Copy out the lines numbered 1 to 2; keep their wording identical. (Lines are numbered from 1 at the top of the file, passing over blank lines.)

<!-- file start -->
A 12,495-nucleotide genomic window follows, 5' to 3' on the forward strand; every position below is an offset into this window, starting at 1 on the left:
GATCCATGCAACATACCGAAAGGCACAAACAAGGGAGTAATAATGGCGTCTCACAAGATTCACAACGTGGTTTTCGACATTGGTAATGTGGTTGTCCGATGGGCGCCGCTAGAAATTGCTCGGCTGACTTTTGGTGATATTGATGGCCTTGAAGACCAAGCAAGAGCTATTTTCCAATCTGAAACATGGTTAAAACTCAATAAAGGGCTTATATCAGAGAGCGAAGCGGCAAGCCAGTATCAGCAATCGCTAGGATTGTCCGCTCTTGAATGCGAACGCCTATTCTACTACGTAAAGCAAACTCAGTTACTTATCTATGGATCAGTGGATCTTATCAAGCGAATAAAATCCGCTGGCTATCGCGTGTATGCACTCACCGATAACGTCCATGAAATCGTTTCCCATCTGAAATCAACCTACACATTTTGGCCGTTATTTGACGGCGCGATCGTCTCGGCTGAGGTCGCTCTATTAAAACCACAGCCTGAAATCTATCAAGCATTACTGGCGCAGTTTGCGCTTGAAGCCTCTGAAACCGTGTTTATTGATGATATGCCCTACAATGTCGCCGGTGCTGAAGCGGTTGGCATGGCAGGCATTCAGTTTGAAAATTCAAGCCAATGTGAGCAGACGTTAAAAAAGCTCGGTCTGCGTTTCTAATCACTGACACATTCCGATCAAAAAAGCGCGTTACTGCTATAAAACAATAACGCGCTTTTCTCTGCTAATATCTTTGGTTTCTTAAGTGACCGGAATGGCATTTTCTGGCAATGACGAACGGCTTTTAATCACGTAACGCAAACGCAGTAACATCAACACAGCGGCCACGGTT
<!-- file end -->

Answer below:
A 12,495-nucleotide genomic window follows, 5' to 3' on the forward strand; every position below is an offset into this window, starting at 1 on the left:
GATCCATGCAACATACCGAAAGGCACAAACAAGGGAGTAATAATGGCGTCTCACAAGATTCACAACGTGGTTTTCGACATTGGTAATGTGGTTGTCCGATGGGCGCCGCTAGAAATTGCTCGGCTGACTTTTGGTGATATTGATGGCCTTGAAGACCAAGCAAGAGCTATTTTCCAATCTGAAACATGGTTAAAACTCAATAAAGGGCTTATATCAGAGAGCGAAGCGGCAAGCCAGTATCAGCAATCGCTAGGATTGTCCGCTCTTGAATGCGAACGCCTATTCTACTACGTAAAGCAAACTCAGTTACTTATCTATGGATCAGTGGATCTTATCAAGCGAATAAAATCCGCTGGCTATCGCGTGTATGCACTCACCGATAACGTCCATGAAATCGTTTCCCATCTGAAATCAACCTACACATTTTGGCCGTTATTTGACGGCGCGATCGTCTCGGCTGAGGTCGCTCTATTAAAACCACAGCCTGAAATCTATCAAGCATTACTGGCGCAGTTTGCGCTTGAAGCCTCTGAAACCGTGTTTATTGATGATATGCCCTACAATGTCGCCGGTGCTGAAGCGGTTGGCATGGCAGGCATTCAGTTTGAAAATTCAAGCCAATGTGAGCAGACGTTAAAAAAGCTCGGTCTGCGTTTCTAATCACTGACACATTCCGATCAAAAAAGCGCGTTACTGCTATAAAACAATAACGCGCTTTTCTCTGCTAATATCTTTGGTTTCTTAAGTGACCGGAATGGCATTTTCTGGCAATGACGAACGGCTTTTAATCACGTAACGCAAACGCAGTAACATCAACACAGCGGCCACGGTT